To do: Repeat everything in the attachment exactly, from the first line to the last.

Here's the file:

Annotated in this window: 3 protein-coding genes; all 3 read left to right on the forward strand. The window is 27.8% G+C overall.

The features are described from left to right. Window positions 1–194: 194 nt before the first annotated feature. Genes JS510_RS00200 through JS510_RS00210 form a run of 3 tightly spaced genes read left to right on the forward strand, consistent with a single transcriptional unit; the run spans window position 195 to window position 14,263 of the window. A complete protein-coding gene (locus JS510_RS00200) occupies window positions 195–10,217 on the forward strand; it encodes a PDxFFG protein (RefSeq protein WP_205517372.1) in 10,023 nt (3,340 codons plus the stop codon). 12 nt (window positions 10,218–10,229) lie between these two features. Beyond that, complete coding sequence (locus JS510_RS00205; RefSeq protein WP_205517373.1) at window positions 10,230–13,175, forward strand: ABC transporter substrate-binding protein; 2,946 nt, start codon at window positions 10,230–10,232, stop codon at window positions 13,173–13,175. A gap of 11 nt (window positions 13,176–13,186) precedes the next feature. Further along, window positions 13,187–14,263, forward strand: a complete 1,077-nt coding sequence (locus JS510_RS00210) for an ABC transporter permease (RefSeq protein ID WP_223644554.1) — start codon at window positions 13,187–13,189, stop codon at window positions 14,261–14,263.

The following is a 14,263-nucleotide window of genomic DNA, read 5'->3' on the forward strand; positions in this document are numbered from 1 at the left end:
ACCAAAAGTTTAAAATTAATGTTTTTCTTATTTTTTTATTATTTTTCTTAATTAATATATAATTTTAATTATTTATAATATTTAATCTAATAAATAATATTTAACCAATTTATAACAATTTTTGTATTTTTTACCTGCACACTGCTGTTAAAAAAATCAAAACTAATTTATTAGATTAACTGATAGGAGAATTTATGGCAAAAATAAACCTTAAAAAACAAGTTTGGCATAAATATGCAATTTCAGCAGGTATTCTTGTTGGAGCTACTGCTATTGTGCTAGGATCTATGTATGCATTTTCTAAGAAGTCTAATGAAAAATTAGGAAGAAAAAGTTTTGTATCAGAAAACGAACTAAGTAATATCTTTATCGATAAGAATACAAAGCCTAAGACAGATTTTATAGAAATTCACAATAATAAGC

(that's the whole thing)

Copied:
Annotated in this window: 3 protein-coding genes; all 3 read left to right on the forward strand. The window is 27.8% G+C overall.

The features are described from left to right. Window positions 1–194: 194 nt before the first annotated feature. Genes JS510_RS00200 through JS510_RS00210 form a run of 3 tightly spaced genes read left to right on the forward strand, consistent with a single transcriptional unit; the run spans window position 195 to window position 14,263 of the window. A complete protein-coding gene (locus JS510_RS00200) occupies window positions 195–10,217 on the forward strand; it encodes a PDxFFG protein (RefSeq protein WP_205517372.1) in 10,023 nt (3,340 codons plus the stop codon). 12 nt (window positions 10,218–10,229) lie between these two features. Beyond that, complete coding sequence (locus JS510_RS00205; RefSeq protein WP_205517373.1) at window positions 10,230–13,175, forward strand: ABC transporter substrate-binding protein; 2,946 nt, start codon at window positions 10,230–10,232, stop codon at window positions 13,173–13,175. A gap of 11 nt (window positions 13,176–13,186) precedes the next feature. Further along, window positions 13,187–14,263, forward strand: a complete 1,077-nt coding sequence (locus JS510_RS00210) for an ABC transporter permease (RefSeq protein ID WP_223644554.1) — start codon at window positions 13,187–13,189, stop codon at window positions 14,261–14,263.

The following is a 14,263-nucleotide window of genomic DNA, read 5'->3' on the forward strand; positions in this document are numbered from 1 at the left end:
ACCAAAAGTTTAAAATTAATGTTTTTCTTATTTTTTTATTATTTTTCTTAATTAATATATAATTTTAATTATTTATAATATTTAATCTAATAAATAATATTTAACCAATTTATAACAATTTTTGTATTTTTTACCTGCACACTGCTGTTAAAAAAATCAAAACTAATTTATTAGATTAACTGATAGGAGAATTTATGGCAAAAATAAACCTTAAAAAACAAGTTTGGCATAAATATGCAATTTCAGCAGGTATTCTTGTTGGAGCTACTGCTATTGTGCTAGGATCTATGTATGCATTTTCTAAGAAGTCTAATGAAAAATTAGGAAGAAAAAGTTTTGTATCAGAAAACGAACTAAGTAATATCTTTATCGATAAGAATACAAAGCCTAAGACAGATTTTATAGAAATTCACAATAATAAGC